- Find a CEO and top managers that want to spend their most precious resource, their time, on the process to question themselves and what made them successful. That time is the precondition of Disruption and the scarcest resource in a firm. See “Who is in charge of business model innovation.“
- Introduce Business Model Thinking in your firm by using the business model framework (important to include the Team & Value element) in all your strategy and innovation process. Put traditional thinking in industries aside and focus on customers and why they buy and not on markets.
- Understand the business idiosyncrasies of an upcoming technology. That is your Technology Insight. It’s always worthwhile to look at advanced companies that have an edge in understanding what is businesswise possible with a new technology. Apple disrupted Nokia because it did not sell hardware like Nokia anymore but a relationship including access to a new ecosystem that together created a whole new value proposition to customers.
- Try to understand the open assumption behind your business. To do so describe the business model (not just on the canvas since space is limited.) Be honest and frank to yourself. Otherwise, an external competitor will find the weaknesses of your business model.
- Try to unveil the tacit assumptions in your business and industry like how you measure success in your industry like registrations of your brand. Here it helps to describe the revenue model and how you measure success and how you promote people. That is the resource allocation process which is often more powerful than the official formulated strategy (see work of Joseph Bower that formed the foundation of the disruptive technology theory by Clayton Christensen).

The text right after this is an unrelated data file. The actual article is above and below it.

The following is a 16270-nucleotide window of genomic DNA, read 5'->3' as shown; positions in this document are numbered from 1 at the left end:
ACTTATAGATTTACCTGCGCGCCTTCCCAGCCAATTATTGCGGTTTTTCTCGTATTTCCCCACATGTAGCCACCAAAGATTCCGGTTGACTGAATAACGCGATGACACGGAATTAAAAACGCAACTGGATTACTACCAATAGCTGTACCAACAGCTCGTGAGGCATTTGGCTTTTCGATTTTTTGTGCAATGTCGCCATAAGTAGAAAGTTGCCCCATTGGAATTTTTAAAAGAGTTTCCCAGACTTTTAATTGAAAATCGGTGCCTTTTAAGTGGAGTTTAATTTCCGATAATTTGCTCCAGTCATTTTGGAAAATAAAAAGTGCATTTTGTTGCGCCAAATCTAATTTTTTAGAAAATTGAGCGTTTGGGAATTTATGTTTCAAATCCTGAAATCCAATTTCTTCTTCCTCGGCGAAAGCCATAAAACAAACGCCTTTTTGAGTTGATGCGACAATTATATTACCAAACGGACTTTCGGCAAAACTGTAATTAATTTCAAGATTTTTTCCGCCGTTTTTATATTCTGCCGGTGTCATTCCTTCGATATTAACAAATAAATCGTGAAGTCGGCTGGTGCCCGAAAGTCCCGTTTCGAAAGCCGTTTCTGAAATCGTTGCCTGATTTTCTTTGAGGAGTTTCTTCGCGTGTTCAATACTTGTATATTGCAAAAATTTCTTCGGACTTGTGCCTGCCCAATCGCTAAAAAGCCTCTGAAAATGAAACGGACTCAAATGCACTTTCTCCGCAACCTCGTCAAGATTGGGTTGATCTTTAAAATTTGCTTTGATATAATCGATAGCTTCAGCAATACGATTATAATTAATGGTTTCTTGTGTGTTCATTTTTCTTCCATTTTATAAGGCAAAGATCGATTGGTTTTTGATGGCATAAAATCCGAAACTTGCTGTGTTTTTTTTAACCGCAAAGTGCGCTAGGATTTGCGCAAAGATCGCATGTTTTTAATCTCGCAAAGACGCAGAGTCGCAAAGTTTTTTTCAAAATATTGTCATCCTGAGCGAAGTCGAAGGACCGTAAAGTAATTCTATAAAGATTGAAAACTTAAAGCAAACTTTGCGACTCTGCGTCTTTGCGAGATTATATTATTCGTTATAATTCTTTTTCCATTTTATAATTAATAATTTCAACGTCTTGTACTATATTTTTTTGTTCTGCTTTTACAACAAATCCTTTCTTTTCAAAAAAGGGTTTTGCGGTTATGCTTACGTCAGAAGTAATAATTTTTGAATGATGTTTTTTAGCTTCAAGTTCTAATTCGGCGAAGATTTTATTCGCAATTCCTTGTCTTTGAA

- Find insights into the behavior of your current customers. Think why these people buy your products, what jobs they solve with your products and why they love your products (or not).
- Find insights into the jobs-to-be-done of your unserved customers and “low-end” customers.
- Now, work can start to experiment with all the different insights to explore new business models.
Well, the rest of this learning journey is different from firm to firm and different from technology to technology. So have a good journey, dear incumbents since otherwise newcomers will eat you for lunch.
*This illustration is translated from my Ph.D. from 2001. Stähler, Patrick (2001). Geschäftsmodelle in der digitalen Ökonomie, Josef Eul Verlag, Lohmar.